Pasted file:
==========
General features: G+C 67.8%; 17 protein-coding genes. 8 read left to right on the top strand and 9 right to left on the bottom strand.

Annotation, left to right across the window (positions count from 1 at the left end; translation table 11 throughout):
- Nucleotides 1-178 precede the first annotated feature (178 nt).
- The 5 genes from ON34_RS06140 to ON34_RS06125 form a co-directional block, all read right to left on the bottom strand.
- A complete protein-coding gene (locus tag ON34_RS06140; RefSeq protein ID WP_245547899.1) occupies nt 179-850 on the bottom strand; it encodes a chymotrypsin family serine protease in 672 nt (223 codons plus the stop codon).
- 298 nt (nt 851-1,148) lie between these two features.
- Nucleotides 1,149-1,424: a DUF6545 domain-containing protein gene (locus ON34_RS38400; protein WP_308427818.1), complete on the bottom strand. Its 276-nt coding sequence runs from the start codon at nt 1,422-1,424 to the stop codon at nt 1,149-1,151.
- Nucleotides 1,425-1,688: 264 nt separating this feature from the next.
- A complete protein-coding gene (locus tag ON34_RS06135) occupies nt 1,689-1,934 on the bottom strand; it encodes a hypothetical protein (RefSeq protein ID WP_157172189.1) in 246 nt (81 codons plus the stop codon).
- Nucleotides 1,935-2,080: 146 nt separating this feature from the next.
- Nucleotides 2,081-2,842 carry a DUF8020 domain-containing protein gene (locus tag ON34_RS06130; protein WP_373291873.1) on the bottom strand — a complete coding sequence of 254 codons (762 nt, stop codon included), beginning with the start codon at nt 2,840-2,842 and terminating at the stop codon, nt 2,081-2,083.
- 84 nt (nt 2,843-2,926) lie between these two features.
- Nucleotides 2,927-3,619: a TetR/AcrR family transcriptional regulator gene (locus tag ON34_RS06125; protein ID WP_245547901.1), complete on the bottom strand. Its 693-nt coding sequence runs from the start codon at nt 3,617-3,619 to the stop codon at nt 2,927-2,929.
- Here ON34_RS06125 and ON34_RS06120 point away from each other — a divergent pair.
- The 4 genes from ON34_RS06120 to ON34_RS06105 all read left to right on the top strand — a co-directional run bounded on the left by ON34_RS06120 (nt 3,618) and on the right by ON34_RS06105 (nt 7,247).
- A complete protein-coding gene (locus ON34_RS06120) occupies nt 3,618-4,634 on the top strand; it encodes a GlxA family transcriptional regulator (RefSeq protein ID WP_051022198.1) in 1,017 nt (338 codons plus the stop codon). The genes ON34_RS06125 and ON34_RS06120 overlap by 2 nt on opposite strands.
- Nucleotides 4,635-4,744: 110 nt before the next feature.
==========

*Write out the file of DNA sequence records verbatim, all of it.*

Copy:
General features: G+C 67.8%; 17 protein-coding genes. 8 read left to right on the top strand and 9 right to left on the bottom strand.

Annotation, left to right across the window (positions count from 1 at the left end; translation table 11 throughout):
- Nucleotides 1-178 precede the first annotated feature (178 nt).
- The 5 genes from ON34_RS06140 to ON34_RS06125 form a co-directional block, all read right to left on the bottom strand.
- A complete protein-coding gene (locus tag ON34_RS06140; RefSeq protein ID WP_245547899.1) occupies nt 179-850 on the bottom strand; it encodes a chymotrypsin family serine protease in 672 nt (223 codons plus the stop codon).
- 298 nt (nt 851-1,148) lie between these two features.
- Nucleotides 1,149-1,424: a DUF6545 domain-containing protein gene (locus ON34_RS38400; protein WP_308427818.1), complete on the bottom strand. Its 276-nt coding sequence runs from the start codon at nt 1,422-1,424 to the stop codon at nt 1,149-1,151.
- Nucleotides 1,425-1,688: 264 nt separating this feature from the next.
- A complete protein-coding gene (locus tag ON34_RS06135) occupies nt 1,689-1,934 on the bottom strand; it encodes a hypothetical protein (RefSeq protein ID WP_157172189.1) in 246 nt (81 codons plus the stop codon).
- Nucleotides 1,935-2,080: 146 nt separating this feature from the next.
- Nucleotides 2,081-2,842 carry a DUF8020 domain-containing protein gene (locus tag ON34_RS06130; protein WP_373291873.1) on the bottom strand — a complete coding sequence of 254 codons (762 nt, stop codon included), beginning with the start codon at nt 2,840-2,842 and terminating at the stop codon, nt 2,081-2,083.
- 84 nt (nt 2,843-2,926) lie between these two features.
- Nucleotides 2,927-3,619: a TetR/AcrR family transcriptional regulator gene (locus tag ON34_RS06125; protein ID WP_245547901.1), complete on the bottom strand. Its 693-nt coding sequence runs from the start codon at nt 3,617-3,619 to the stop codon at nt 2,927-2,929.
- Here ON34_RS06125 and ON34_RS06120 point away from each other — a divergent pair.
- The 4 genes from ON34_RS06120 to ON34_RS06105 all read left to right on the top strand — a co-directional run bounded on the left by ON34_RS06120 (nt 3,618) and on the right by ON34_RS06105 (nt 7,247).
- A complete protein-coding gene (locus ON34_RS06120) occupies nt 3,618-4,634 on the top strand; it encodes a GlxA family transcriptional regulator (RefSeq protein ID WP_051022198.1) in 1,017 nt (338 codons plus the stop codon). The genes ON34_RS06125 and ON34_RS06120 overlap by 2 nt on opposite strands.
- Nucleotides 4,635-4,744: 110 nt before the next feature.